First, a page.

Reference Measures:: Spanish version of the Quality of Life Short-Form 36 questionnaire (SF-36) and the Lower Limb Functional Index (LLFI).

Results:: Cronbach's alpha (internal consistency) for the Spanish version of the Functional Assessment Scale for acute hamstring injury scale was >0.8. The intraclass correlation coefficient using the two-way random model (ICC) (test-retest) was 0.993 (95% confidence interval (CI): 0.991-0.995; P < 0.05). In the exploratory factor analysis, a one-factor solution explained 85% of the variance. Subjects with hamstring muscle injury scored significantly lower than the other groups in the Spanish version of the Functional Assessment Scale for acute hamstring injury scale ( P < 0.001). The Spanish version of the Functional Assessment Scale for acute hamstring injury scale score within the hamstring muscle injury group showed moderate and significant correlations with SF-36 physical components (Spearman's r > 0.6; P < 0.001), and LLFI score at baseline ( r = 0.42; P < 0.01). The standard error of measurement (SEM) and minimum detectable change threshold (MDC) were 2.6 and 7.2 points, respectively. The responsiveness indicators have an effect size of 3.62, and the standardized response mean is 3.24.

Conclusion:: The Spanish version of the Functional Assessment Scale for acute hamstring injury scale showed satisfactory psychometric properties. It can be considered a reliable and valid instrument to assess the functional impact of acute hamstring muscle injury in professional Spanish-speaking football players.
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http://dx.doi.org/10.1177/0269215518815540DOI Listing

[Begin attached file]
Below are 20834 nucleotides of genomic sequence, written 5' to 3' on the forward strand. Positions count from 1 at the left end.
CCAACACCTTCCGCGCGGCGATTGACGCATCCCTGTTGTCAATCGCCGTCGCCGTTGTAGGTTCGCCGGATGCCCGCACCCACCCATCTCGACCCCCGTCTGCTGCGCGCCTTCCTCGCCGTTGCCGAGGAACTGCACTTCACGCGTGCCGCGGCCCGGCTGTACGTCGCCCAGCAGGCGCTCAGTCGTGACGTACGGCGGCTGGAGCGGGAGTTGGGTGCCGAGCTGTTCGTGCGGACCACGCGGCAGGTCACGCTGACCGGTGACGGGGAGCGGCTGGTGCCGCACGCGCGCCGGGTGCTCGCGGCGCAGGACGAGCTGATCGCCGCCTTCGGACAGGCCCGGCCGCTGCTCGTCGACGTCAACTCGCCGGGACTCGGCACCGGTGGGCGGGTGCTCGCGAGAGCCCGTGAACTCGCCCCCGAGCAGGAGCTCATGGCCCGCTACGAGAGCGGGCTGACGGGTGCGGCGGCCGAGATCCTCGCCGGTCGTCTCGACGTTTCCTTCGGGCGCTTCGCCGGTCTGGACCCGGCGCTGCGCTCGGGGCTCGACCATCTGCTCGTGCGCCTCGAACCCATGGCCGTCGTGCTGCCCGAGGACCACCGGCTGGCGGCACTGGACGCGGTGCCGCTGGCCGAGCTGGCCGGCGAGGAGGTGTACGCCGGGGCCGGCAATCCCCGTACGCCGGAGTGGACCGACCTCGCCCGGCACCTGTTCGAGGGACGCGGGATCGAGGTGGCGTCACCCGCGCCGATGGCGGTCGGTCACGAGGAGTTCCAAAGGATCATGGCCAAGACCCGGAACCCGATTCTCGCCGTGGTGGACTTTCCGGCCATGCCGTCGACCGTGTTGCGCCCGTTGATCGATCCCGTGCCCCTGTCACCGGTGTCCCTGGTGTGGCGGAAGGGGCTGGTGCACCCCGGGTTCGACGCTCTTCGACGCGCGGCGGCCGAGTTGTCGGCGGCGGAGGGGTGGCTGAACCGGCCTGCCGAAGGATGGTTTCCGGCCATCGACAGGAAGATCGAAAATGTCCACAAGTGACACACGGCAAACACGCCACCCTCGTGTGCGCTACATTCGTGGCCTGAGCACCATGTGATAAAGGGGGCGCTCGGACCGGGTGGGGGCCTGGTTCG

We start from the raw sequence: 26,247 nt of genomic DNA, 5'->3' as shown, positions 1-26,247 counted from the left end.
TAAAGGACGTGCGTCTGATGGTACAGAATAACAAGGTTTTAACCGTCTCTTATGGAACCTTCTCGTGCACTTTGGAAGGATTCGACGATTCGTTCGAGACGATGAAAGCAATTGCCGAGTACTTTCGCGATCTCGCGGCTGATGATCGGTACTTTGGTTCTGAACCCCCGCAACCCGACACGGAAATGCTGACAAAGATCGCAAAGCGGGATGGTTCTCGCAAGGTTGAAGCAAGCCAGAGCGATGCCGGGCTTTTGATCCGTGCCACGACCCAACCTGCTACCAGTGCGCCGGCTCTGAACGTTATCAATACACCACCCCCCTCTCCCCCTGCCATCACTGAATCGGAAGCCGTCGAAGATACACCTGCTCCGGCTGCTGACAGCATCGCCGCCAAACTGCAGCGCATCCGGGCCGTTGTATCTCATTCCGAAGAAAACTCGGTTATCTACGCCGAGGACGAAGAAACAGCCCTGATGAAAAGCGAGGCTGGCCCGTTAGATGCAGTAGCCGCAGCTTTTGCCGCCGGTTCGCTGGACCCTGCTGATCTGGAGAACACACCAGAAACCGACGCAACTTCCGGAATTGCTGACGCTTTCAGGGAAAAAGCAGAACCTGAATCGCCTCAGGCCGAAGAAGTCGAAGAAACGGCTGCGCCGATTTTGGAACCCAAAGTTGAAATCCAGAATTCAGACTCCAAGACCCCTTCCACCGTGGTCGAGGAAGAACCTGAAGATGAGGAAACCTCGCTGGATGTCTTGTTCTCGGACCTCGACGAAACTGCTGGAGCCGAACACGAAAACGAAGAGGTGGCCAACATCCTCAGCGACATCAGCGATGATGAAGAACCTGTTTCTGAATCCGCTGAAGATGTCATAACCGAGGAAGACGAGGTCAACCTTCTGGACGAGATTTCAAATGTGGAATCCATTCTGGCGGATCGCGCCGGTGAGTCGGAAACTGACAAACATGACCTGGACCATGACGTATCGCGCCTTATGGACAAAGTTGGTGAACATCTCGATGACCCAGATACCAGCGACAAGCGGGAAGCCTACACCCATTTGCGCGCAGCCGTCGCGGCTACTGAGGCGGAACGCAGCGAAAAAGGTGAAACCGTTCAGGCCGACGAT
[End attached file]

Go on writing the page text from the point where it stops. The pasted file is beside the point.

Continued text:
April 2019

Physiotherapist perceptions of optimal sitting and standing posture.

Musculoskelet Sci Pract 2019 02 17;39:24-31. Epub 2018 Nov 17.

Faculty of Physical Education and Sport Sciences, University of Thessaly, Trikala, Greece.

Background: Assessment of, and advice about, spinal posture is common when people with spinal pain present to physiotherapists. Most descriptions regarding optimal spinal posture have been qualitative in nature.

Objectives: To determine the beliefs of physiotherapists regarding optimal sitting and standing posture.

Design: Online survey.

Method: 544 Greek physiotherapists selected an optimal sitting (choice of seven) and standing (choice of five) posture, while providing justification for their choice.

Results: Education regarding optimal sitting and standing posture was considered "considerably" or "very" important by 93.9% of participants. Three different sitting postures, and two different standing postures, were selected as the optimal posture by 97.5% and 98.2% of physiotherapists respectively. While this reflects a lack of complete consensus on optimal posture, the most commonly selected postures were all some variation of upright lordotic sitting, in contrast slouched spinal curves (sitting) or forward head posture (sitting and standing) almost never being selected as optimal. Interestingly, participants used similar arguments (e.g. natural curves, muscle activation) to justify their selection regardless of the spinal configuration of each selected posture.

Conclusions: These results reinforce previous data suggesting that upright lordotic sitting postures are considered optimal, despite a lack of strong evidence that any specific posture is linked to better health outcomes. While postural re-education may play a role in the management of spinal pain for some patients, awareness of such widespread and stereotypical beliefs regarding optimal posture may be useful in clinical assessment and management.
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http://dx.doi.org/10.1016/j.msksp.2018.11.004DOI Listing
February 2019

Exercise-induced leg pain in athletes: diagnostic, assessment, and management strategies.

Phys Sportsmed 2019 02 5;47(1):47-59. Epub 2018 Nov 5.

d William Harvey Research Institute, Centre for Sports & Exercise Medicine , Queen Mary University of London , London , UK.